The Barcelona Process has created the only regional forum with Arab and Israeli participants. But Barcelona and the ENP have failed to fulfil expectations. Democratic reforms and economic development have not materialised, and the various conflicts remain unresolved.

Two main challenges have hampered EU efforts in the Mediterranean. First, the benefits that the EU can offer Mediterranean governments are limited, so the EU has little leverage to encourage reforms. The EU’s most effective incentive, membership, is not on the cards, and with the exception of Morocco, most countries are not interested in joining in any case. EU leverage is further reduced by its reluctance to offer things which are attractive to the region’s governments, such as greater access to the EU’s labour market and free trade for agriculture.

Secondly the EU is trying to encourage cooperation across a region riddled with conflicts. The Arab-Israeli conflict is the most intractable dispute, but serious tensions also exist between Morocco and Algeria, and Cyprus, Turkey and Greece. The different tensions obstruct most efforts to cooperate and have seriously undermined the Barcelona Process.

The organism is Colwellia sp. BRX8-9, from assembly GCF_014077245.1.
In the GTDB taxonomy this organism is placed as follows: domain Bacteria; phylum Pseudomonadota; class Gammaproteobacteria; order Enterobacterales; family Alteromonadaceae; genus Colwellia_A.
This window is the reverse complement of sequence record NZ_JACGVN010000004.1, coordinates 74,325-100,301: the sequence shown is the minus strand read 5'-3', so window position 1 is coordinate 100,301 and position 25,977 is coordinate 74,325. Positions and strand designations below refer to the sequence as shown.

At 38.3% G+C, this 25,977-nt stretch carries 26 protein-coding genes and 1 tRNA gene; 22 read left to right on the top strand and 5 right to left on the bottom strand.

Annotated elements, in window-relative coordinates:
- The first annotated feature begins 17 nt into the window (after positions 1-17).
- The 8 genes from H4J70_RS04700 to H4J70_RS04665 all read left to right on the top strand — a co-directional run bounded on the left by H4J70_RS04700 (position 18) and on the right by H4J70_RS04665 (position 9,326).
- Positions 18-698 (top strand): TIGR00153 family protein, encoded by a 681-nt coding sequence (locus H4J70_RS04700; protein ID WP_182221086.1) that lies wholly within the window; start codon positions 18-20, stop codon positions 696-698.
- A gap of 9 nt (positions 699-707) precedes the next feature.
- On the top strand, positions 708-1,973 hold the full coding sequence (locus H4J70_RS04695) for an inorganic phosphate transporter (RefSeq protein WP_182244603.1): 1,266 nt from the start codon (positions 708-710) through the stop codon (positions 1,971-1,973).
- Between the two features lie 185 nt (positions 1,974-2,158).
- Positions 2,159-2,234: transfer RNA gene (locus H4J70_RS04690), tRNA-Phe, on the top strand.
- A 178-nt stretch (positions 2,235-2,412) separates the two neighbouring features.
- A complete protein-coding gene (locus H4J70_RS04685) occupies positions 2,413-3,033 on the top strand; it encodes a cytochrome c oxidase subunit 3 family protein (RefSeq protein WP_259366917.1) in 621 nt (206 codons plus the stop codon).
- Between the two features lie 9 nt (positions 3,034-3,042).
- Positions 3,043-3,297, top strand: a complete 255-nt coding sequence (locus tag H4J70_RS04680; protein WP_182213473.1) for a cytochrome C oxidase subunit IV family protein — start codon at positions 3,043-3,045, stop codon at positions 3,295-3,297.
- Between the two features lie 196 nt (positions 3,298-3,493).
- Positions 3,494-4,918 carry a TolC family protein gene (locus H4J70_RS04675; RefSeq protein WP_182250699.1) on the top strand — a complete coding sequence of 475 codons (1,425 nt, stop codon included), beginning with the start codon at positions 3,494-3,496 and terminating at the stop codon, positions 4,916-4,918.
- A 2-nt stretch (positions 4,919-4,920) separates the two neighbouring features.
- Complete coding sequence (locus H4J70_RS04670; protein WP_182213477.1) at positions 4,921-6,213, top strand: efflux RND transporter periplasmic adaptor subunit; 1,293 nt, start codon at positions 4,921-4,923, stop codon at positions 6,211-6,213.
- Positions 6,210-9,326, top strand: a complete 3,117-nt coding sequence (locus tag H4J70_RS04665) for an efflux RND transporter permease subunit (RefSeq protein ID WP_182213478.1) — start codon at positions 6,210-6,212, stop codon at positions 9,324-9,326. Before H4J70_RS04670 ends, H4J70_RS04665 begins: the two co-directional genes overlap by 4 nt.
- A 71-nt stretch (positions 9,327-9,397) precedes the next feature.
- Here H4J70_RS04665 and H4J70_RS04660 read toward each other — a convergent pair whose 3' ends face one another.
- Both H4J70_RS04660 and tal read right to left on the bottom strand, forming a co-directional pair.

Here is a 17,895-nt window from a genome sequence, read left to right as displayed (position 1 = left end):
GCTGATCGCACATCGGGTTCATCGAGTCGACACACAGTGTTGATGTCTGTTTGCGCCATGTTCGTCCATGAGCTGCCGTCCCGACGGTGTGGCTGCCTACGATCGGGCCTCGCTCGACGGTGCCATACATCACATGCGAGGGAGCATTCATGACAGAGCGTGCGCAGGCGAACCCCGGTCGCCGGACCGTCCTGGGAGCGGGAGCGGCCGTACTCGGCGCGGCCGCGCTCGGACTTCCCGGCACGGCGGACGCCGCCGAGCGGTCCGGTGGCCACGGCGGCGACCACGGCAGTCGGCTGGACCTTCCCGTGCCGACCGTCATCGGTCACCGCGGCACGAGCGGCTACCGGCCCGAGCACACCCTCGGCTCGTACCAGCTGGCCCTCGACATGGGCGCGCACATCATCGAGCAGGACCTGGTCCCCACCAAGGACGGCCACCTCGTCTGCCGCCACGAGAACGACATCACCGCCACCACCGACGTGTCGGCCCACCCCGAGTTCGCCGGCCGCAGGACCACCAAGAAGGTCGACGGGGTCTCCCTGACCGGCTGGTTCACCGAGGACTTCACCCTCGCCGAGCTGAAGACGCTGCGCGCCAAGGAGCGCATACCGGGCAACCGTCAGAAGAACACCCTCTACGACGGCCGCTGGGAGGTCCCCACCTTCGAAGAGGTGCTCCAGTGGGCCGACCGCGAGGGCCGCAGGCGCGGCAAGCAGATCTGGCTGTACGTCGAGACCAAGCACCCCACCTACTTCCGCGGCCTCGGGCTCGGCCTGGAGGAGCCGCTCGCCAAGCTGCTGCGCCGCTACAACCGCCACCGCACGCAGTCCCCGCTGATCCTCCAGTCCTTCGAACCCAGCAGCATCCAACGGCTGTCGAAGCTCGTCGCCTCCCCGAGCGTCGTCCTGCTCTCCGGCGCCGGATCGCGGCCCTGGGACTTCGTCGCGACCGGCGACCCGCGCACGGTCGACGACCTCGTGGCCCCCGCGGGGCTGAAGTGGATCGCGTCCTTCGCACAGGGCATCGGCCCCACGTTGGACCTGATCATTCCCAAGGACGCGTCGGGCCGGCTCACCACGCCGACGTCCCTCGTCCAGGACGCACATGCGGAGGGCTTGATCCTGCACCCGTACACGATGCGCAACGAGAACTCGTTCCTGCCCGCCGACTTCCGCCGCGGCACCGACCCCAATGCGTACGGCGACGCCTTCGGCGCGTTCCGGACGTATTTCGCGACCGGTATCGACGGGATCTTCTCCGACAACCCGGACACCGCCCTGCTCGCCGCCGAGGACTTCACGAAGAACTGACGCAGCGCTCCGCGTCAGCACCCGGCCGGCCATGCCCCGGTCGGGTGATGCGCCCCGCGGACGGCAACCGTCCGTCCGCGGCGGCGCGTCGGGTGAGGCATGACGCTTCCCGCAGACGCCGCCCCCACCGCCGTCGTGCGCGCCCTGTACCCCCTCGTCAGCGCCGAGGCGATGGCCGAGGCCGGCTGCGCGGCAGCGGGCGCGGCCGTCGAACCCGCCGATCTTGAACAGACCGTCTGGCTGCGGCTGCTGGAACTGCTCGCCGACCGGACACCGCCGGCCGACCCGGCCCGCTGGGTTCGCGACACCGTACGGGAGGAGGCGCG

The Union for the Mediterranean has the merit of putting the region at the top of the political agenda and giving badly needed impetus to Euro-Mediterranean relations. The Union aims to strengthen the Barcelona Process by focusing on projects of regional cooperation (such as cleaning up the Mediterranean and building motorways). But it risks getting stuck in the same quagmire as previous EU initiatives. Regional projects were already part of the Barcelona Process and are therefore unlikely to provide a breakthrough. In addition the Union doesn’t address either of the main challenges. There are no new incentives to encourage Mediterranean leaders to reform. The EU will not even provide additional funding for the new projects. And while the different Mediterranean partners might have seemed constructive at the recent summit, it is largely because several difficult questions were put off until November. Among other things there is still no agreement on how to staff the Union’s new independent secretariat (which in principle should have officials from all the countries involved). Many officials think it will be unfeasible to have Israelis and Syrians working side by side, and many Arab governments have made clear they do not want the Union to lead to a normalisation of relations with Israel.